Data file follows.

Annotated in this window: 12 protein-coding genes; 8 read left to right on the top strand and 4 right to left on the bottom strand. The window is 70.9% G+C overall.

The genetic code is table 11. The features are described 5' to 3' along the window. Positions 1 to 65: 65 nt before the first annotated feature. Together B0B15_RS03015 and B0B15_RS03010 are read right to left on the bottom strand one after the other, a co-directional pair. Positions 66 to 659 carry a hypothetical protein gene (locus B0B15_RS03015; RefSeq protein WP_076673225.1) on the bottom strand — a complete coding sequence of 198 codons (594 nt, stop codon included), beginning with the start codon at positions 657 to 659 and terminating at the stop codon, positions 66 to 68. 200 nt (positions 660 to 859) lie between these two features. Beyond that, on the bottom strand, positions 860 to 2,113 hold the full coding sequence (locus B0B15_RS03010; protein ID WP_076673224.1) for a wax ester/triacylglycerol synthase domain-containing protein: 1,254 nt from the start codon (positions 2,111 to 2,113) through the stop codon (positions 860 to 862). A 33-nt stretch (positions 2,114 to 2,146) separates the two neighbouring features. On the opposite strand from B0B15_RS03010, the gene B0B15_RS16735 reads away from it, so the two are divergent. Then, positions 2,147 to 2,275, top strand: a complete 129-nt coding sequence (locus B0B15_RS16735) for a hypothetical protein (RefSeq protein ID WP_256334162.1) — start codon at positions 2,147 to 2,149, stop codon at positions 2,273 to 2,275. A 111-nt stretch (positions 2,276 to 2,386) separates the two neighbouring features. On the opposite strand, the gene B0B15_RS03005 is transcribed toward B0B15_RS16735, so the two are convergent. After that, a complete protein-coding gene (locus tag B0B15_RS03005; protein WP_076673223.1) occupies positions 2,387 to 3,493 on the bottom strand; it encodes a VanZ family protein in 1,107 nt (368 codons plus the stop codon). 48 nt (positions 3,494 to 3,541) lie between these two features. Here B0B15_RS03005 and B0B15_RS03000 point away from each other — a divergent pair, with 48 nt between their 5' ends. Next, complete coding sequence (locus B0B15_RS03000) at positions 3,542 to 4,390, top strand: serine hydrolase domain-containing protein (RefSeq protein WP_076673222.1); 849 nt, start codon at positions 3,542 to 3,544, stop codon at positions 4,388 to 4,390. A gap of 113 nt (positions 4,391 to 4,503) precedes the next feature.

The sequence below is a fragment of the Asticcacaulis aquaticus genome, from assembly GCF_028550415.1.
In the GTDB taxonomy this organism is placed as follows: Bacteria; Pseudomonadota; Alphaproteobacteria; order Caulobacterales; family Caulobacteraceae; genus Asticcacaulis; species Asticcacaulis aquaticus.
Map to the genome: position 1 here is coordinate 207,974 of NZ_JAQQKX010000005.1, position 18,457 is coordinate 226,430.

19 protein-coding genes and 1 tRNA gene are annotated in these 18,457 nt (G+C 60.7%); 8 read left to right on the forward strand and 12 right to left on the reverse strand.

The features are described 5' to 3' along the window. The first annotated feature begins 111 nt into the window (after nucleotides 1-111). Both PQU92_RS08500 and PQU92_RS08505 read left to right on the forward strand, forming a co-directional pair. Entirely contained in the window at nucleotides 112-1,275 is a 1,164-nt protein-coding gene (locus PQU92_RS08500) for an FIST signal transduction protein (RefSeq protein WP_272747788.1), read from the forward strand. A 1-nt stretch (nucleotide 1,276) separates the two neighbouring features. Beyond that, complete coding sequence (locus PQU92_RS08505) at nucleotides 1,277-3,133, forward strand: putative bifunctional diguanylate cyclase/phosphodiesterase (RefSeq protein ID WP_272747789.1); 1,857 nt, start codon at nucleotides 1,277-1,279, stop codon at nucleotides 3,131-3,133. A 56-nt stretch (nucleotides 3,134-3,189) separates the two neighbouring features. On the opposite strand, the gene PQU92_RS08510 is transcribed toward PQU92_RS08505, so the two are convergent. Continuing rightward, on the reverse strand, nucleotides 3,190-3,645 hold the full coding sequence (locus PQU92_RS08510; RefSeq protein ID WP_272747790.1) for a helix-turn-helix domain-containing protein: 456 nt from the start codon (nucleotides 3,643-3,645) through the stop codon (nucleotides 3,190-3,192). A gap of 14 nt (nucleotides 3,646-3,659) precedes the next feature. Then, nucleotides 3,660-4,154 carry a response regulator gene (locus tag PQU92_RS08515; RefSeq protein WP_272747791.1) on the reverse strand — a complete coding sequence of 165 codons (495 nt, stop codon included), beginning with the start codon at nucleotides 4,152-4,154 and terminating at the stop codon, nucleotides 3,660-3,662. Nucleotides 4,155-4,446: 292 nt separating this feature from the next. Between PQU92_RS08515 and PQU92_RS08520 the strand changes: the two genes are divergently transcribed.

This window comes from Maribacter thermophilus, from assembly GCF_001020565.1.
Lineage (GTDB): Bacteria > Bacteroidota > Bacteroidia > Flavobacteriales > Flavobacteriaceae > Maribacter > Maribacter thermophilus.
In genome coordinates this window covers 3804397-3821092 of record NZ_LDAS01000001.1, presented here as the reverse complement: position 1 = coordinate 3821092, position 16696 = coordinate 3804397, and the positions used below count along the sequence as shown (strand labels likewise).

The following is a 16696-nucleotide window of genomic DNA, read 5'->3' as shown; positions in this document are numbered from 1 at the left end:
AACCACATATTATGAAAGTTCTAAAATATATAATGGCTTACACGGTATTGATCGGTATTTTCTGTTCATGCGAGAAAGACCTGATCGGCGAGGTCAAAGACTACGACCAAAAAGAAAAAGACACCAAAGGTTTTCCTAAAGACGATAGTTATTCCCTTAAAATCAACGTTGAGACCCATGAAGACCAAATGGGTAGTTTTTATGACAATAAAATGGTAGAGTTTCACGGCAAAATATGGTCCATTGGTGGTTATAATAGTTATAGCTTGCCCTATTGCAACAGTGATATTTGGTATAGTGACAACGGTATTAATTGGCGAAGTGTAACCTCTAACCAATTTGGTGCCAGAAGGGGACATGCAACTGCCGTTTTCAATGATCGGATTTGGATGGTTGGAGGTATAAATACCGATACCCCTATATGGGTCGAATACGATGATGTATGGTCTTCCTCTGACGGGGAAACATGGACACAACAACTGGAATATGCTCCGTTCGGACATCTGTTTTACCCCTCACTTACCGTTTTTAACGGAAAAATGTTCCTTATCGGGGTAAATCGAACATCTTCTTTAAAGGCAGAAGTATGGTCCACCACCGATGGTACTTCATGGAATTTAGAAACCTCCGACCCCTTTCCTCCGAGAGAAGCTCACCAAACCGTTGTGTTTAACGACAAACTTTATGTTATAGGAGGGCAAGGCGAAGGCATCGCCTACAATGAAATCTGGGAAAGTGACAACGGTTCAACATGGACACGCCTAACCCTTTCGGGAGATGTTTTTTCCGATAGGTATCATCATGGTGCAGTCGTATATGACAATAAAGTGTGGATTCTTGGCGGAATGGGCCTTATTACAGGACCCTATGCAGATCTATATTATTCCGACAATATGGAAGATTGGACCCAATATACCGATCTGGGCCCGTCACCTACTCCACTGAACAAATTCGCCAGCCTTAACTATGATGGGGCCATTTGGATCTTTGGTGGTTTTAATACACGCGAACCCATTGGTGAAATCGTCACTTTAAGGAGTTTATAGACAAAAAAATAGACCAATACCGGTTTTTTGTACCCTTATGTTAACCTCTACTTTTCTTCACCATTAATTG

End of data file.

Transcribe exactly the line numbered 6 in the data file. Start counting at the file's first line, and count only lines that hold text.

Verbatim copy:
19 protein-coding genes and 1 tRNA gene are annotated in these 18,457 nt (G+C 60.7%); 8 read left to right on the forward strand and 12 right to left on the reverse strand.